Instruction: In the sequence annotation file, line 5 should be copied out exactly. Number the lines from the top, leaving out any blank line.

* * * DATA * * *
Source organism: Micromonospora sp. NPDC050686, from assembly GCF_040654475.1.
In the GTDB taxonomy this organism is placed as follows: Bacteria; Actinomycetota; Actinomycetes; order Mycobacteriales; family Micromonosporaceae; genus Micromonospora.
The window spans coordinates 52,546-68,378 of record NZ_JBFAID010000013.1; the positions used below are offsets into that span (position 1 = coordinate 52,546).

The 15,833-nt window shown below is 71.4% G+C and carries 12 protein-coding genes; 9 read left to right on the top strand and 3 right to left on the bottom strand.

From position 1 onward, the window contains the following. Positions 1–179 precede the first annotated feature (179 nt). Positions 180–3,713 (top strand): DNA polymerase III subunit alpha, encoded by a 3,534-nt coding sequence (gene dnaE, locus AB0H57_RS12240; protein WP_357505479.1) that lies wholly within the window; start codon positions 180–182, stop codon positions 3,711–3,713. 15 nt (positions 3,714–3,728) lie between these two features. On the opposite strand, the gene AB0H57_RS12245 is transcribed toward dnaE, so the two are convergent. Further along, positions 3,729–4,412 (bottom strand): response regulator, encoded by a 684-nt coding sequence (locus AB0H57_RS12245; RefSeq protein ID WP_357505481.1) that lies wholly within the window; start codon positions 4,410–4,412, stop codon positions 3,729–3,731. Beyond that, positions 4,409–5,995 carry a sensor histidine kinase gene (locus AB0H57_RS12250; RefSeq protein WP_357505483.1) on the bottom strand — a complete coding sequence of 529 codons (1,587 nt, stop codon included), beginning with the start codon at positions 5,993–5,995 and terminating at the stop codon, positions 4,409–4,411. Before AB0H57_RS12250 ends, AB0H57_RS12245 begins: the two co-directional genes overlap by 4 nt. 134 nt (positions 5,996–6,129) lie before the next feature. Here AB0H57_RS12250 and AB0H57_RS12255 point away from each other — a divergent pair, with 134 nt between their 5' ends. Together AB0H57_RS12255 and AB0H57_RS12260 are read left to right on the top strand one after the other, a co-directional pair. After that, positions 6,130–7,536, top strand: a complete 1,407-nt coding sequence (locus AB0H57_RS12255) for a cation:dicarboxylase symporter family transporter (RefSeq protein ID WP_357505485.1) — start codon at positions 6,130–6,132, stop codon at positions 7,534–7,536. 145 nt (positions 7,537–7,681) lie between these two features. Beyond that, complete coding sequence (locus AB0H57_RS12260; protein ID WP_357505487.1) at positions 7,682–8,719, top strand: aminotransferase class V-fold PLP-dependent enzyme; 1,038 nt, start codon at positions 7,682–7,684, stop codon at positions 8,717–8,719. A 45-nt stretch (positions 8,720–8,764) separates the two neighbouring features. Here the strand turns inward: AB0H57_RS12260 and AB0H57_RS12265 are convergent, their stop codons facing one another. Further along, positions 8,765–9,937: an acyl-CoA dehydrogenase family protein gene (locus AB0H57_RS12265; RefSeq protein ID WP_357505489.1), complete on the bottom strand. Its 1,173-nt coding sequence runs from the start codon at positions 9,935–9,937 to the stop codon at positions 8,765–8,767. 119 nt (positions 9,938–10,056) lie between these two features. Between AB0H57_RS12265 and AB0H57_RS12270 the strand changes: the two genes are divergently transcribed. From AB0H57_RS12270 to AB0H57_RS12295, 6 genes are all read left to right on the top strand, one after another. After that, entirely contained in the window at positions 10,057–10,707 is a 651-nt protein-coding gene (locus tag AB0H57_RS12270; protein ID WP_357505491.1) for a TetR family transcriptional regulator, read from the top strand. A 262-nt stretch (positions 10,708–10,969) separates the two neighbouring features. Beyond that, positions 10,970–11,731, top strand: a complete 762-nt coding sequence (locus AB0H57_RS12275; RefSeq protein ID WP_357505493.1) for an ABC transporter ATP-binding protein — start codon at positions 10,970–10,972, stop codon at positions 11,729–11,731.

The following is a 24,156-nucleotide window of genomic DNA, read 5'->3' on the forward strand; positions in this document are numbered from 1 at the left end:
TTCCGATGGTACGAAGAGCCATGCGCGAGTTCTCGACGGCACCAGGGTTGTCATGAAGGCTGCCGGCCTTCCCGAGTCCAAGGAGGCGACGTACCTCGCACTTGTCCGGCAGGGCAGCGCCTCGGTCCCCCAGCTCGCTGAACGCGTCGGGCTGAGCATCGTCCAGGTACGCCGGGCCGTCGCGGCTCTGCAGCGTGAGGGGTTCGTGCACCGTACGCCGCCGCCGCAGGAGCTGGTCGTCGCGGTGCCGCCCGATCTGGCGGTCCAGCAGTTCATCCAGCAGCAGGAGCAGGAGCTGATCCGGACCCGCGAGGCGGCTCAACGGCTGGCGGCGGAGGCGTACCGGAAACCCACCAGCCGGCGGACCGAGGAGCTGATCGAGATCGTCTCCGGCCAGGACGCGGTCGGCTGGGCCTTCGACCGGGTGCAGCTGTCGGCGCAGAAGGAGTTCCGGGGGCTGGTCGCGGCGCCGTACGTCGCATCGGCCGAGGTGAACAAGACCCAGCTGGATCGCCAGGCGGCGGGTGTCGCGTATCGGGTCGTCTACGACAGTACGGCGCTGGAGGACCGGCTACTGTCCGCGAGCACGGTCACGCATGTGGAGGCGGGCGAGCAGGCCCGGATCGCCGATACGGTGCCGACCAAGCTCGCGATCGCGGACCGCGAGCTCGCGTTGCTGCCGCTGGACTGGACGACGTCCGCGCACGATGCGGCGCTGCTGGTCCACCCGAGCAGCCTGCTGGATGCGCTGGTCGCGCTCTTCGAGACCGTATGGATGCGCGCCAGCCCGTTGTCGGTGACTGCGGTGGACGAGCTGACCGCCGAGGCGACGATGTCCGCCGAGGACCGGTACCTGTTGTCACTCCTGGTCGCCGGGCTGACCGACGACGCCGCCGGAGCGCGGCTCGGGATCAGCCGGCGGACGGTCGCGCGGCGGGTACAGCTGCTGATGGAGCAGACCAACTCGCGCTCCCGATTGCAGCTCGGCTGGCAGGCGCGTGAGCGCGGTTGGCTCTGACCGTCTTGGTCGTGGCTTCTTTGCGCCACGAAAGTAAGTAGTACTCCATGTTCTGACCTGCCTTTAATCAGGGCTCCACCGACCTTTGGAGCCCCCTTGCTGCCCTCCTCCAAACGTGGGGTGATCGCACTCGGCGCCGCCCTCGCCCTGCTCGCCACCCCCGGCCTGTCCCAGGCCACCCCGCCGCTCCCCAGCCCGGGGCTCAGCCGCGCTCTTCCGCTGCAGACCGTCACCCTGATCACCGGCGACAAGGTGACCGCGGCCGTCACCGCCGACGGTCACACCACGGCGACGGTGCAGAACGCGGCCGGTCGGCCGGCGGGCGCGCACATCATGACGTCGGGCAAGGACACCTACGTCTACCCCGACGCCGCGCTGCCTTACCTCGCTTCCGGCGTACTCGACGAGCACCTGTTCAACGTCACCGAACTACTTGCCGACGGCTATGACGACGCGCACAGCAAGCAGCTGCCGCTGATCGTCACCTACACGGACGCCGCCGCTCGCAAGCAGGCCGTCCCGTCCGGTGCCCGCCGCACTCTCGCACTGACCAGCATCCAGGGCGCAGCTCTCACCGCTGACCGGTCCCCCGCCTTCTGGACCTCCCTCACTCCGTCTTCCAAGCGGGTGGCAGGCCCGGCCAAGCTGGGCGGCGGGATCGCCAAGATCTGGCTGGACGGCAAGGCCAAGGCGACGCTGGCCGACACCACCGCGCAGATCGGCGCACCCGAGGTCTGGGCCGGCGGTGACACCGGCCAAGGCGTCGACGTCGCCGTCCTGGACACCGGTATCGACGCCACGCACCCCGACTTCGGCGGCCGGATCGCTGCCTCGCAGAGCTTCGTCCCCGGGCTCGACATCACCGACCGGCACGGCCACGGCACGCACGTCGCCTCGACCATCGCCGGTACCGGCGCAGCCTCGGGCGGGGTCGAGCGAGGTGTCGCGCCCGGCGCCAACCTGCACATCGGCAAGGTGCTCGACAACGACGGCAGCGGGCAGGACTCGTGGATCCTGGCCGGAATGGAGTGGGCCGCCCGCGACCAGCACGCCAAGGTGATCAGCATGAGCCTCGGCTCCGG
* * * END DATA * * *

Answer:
From position 1 onward, the window contains the following. Positions 1–179 precede the first annotated feature (179 nt). Positions 180–3,713 (top strand): DNA polymerase III subunit alpha, encoded by a 3,534-nt coding sequence (gene dnaE, locus AB0H57_RS12240; protein WP_357505479.1) that lies wholly within the window; start codon positions 180–182, stop codon positions 3,711–3,713. 15 nt (positions 3,714–3,728) lie between these two features. On the opposite strand, the gene AB0H57_RS12245 is transcribed toward dnaE, so the two are convergent. Further along, positions 3,729–4,412 (bottom strand): response regulator, encoded by a 684-nt coding sequence (locus AB0H57_RS12245; RefSeq protein ID WP_357505481.1) that lies wholly within the window; start codon positions 4,410–4,412, stop codon positions 3,729–3,731. Beyond that, positions 4,409–5,995 carry a sensor histidine kinase gene (locus AB0H57_RS12250; RefSeq protein WP_357505483.1) on the bottom strand — a complete coding sequence of 529 codons (1,587 nt, stop codon included), beginning with the start codon at positions 5,993–5,995 and terminating at the stop codon, positions 4,409–4,411. Before AB0H57_RS12250 ends, AB0H57_RS12245 begins: the two co-directional genes overlap by 4 nt. 134 nt (positions 5,996–6,129) lie before the next feature. Here AB0H57_RS12250 and AB0H57_RS12255 point away from each other — a divergent pair, with 134 nt between their 5' ends. Together AB0H57_RS12255 and AB0H57_RS12260 are read left to right on the top strand one after the other, a co-directional pair. After that, positions 6,130–7,536, top strand: a complete 1,407-nt coding sequence (locus AB0H57_RS12255) for a cation:dicarboxylase symporter family transporter (RefSeq protein ID WP_357505485.1) — start codon at positions 6,130–6,132, stop codon at positions 7,534–7,536. 145 nt (positions 7,537–7,681) lie between these two features. Beyond that, complete coding sequence (locus AB0H57_RS12260; protein ID WP_357505487.1) at positions 7,682–8,719, top strand: aminotransferase class V-fold PLP-dependent enzyme; 1,038 nt, start codon at positions 7,682–7,684, stop codon at positions 8,717–8,719. A 45-nt stretch (positions 8,720–8,764) separates the two neighbouring features. Here the strand turns inward: AB0H57_RS12260 and AB0H57_RS12265 are convergent, their stop codons facing one another. Further along, positions 8,765–9,937: an acyl-CoA dehydrogenase family protein gene (locus AB0H57_RS12265; RefSeq protein ID WP_357505489.1), complete on the bottom strand. Its 1,173-nt coding sequence runs from the start codon at positions 9,935–9,937 to the stop codon at positions 8,765–8,767. 119 nt (positions 9,938–10,056) lie between these two features. Between AB0H57_RS12265 and AB0H57_RS12270 the strand changes: the two genes are divergently transcribed. From AB0H57_RS12270 to AB0H57_RS12295, 6 genes are all read left to right on the top strand, one after another. After that, entirely contained in the window at positions 10,057–10,707 is a 651-nt protein-coding gene (locus tag AB0H57_RS12270; protein ID WP_357505491.1) for a TetR family transcriptional regulator, read from the top strand. A 262-nt stretch (positions 10,708–10,969) separates the two neighbouring features. Beyond that, positions 10,970–11,731, top strand: a complete 762-nt coding sequence (locus AB0H57_RS12275; RefSeq protein ID WP_357505493.1) for an ABC transporter ATP-binding protein — start codon at positions 10,970–10,972, stop codon at positions 11,729–11,731.